The most annoying creature in the pantheon of Hollywood cliches is the “free spirit,” the heedless, hedonistic waif whose responsibility-free lifestyle shows us uptight squares just how empty and soulless our lives of meeting obligations and delaying gratification truly are. But there’s nothing free about free spirits in real life – they flit along like eternal infants while other people get to pick up the figurative and literal bill – people like you, and me and TV’s most amusing everyman Hank Hill.
Tonight Fox will run the series finale of King of the Hill, the saga of Hank and his gang of associates living in their exurb paradise of Arlen, Texas. King has a helluva a pedigree. It was created by fellow UC San Diego grad Mike Judge, who also developed the criminally under-appreciated Beavis and Butt-Head. The co-creator was Greg Daniels, who previously worked on The Simpsons and wrote the classic Lisa’s Wedding episode. Together, they made King the most subversive comedy on television.
Hank is the archetypal anti-free spirit, an assistant manager at a local company selling “propane and propane accessories” with a wife, Peggy, who thinks she speaks fluent es-pan-nole, and a son, Bobby, who looks like a bag of potatoes with two feet and a head. Hank loves his quiet life, and the mere idea that someone might consider him “cool” would terrify him – Hank likes routine, calm and the occasional Alamo beer. And he’s perhaps the fussiest heterosexual character in television history – about his lawn, about his tools, about his abnormally narrow urethra.
But the true glory of Hank is his eternal conflict with those who somehow feel morally empowered to stick their noses into his life. All Hank wants is to be left alone, but a never-ending stream of know-it-all petty fascist bureaucrats, nanny-state meddlers and smarmy government twerps with more authority than common sense are determined to get in his face. Hank, you see, doesn’t understand his immense need to be changed and modified and improved by the forces of enlightenment.
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The beauty of King is that while it pokes fun at Hank’s myriad foibles, it understands the creepy nature of those who dedicate their lives to interfering in the lives of others, always claiming the moral high ground yet inevitably maximizing their own personal power and advantage. From snooty school guidance counselors to pompous college professors to lazy municipal clerks, Hank is constantly beset by nimrods trying to force him to conform to their personal vision of how he should be. He usually responds as any good American would – with an exasperated threat to “kick your ass.” There were probably more than a few Hank Hills at Lexington and Concord.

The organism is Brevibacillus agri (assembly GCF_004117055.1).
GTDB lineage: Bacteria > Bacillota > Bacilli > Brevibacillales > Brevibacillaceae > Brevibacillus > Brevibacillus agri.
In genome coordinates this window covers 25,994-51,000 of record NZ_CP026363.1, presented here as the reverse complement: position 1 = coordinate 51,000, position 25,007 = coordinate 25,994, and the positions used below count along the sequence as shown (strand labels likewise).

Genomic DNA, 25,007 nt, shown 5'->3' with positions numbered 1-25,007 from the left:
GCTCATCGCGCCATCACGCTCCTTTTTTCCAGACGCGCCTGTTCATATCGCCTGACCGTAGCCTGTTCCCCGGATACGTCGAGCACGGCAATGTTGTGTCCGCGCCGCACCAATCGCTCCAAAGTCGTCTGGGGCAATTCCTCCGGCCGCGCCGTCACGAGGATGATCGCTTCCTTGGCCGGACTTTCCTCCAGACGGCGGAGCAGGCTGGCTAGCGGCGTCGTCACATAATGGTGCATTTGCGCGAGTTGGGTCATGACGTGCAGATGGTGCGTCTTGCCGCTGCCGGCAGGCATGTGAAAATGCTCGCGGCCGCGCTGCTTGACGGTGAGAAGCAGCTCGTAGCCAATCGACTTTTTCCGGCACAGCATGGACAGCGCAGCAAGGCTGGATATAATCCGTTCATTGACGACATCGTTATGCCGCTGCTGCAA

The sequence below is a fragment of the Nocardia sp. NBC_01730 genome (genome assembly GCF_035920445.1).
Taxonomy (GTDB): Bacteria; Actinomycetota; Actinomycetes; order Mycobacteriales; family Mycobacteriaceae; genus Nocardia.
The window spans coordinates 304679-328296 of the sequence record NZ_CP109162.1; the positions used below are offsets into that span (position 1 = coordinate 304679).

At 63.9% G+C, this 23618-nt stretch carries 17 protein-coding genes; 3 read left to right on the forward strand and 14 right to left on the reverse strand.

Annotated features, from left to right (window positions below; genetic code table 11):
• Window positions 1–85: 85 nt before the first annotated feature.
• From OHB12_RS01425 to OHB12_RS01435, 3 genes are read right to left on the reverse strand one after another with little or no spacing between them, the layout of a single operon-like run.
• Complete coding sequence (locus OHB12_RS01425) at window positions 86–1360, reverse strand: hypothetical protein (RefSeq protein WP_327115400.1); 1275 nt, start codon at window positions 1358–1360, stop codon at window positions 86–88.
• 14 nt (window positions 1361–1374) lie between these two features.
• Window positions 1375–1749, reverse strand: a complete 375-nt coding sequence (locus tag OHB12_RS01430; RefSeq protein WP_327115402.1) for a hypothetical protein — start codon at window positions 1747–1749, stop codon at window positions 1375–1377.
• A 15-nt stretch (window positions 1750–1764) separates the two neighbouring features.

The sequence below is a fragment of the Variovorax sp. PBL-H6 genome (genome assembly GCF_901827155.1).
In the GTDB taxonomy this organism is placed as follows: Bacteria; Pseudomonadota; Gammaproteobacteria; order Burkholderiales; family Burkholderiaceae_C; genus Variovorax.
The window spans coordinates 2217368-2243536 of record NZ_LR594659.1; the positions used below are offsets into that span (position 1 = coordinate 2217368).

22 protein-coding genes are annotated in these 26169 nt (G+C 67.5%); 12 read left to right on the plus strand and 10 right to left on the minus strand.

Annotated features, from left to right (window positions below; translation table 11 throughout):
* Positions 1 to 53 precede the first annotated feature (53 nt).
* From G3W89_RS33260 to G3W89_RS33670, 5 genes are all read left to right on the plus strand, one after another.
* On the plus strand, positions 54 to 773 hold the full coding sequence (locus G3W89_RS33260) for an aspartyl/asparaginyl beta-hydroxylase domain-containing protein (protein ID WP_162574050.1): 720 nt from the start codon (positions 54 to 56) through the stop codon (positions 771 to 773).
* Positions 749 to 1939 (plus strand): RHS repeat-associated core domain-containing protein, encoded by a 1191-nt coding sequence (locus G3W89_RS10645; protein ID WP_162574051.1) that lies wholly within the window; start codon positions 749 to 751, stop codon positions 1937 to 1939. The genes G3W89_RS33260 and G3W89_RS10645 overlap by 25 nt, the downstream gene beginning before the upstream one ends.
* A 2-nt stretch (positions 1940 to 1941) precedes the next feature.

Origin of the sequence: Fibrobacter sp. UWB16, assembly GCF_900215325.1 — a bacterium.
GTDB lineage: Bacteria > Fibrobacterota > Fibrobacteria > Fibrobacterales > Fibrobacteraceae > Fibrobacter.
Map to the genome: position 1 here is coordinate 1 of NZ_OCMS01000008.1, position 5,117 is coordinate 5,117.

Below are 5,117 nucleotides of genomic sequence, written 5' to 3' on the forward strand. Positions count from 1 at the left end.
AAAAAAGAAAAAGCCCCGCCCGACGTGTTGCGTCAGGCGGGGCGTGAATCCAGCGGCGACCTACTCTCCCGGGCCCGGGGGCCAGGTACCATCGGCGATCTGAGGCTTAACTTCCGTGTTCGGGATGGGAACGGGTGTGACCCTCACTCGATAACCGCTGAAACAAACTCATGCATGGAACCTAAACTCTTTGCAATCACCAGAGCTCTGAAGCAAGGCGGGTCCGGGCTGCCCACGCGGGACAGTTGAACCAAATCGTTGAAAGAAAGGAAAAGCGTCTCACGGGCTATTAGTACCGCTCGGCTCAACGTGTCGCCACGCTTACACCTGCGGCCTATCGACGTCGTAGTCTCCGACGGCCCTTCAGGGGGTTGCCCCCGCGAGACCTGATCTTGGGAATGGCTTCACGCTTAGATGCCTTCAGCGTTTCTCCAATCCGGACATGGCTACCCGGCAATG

Hank also embodies a kind of glorious naïveté, the shameless love and admiration for our country and its principles that would make a goateed hipster snigger. Hank is the type of guy who would show up at a town hall meeting about health care and ask where the Constitution says the federal government has any business at all getting involved with him and his doctor. The politician would roll his eyes – what kind of hick thinks the fact that the Constitution doesn’t empower the feds to take over health care is an argument against doing so? You know, kind of like in real life.
The beauty of King is that it made no apologies for the Hanks of the world. Liberals with a wide range of life experience living on the coast tend to think of those parts of America that stretch between Manhattan and Manhattan Beach as a sinister breeding ground of banjo-strumming inbreds aching to drag their terrified meterosexual victims off to a revival meeting. Not quite – if you really want to take a risk, hang with a liberal icon. Hank Hill wouldn’t have left a passenger in his truck at the bottom of a pond – but he wouldn’t have been heading to the beach with a gal pal for a personal pork barrel project in the first place. If your daughter’s car broke down on the side of the road at night, you’d pray for one of the Hank Hills of this country to be the one to pull up beside her.
While King of the Hill will now be reside in syndication, Judge is continuing his campaign of subversion with the new film Extract and – assuming it gets revived on a new network – the conservative-friendly series The Goode Family, while Greg Daniels continues to work on the American version of The Office. King never got the kind of street credit that the more surreal The Simpsons received. A show where the husband was usually the wisest guy in the family and where traditional values seem to lead to happiness just doesn’t cut it with the hip crowd.
King was never cool, which was kind of the point. It had to get by on doing its job, which was being funny. “Doing its job” – that kind of sums up Hank Hill, and the rest of the folks like him who make this country work.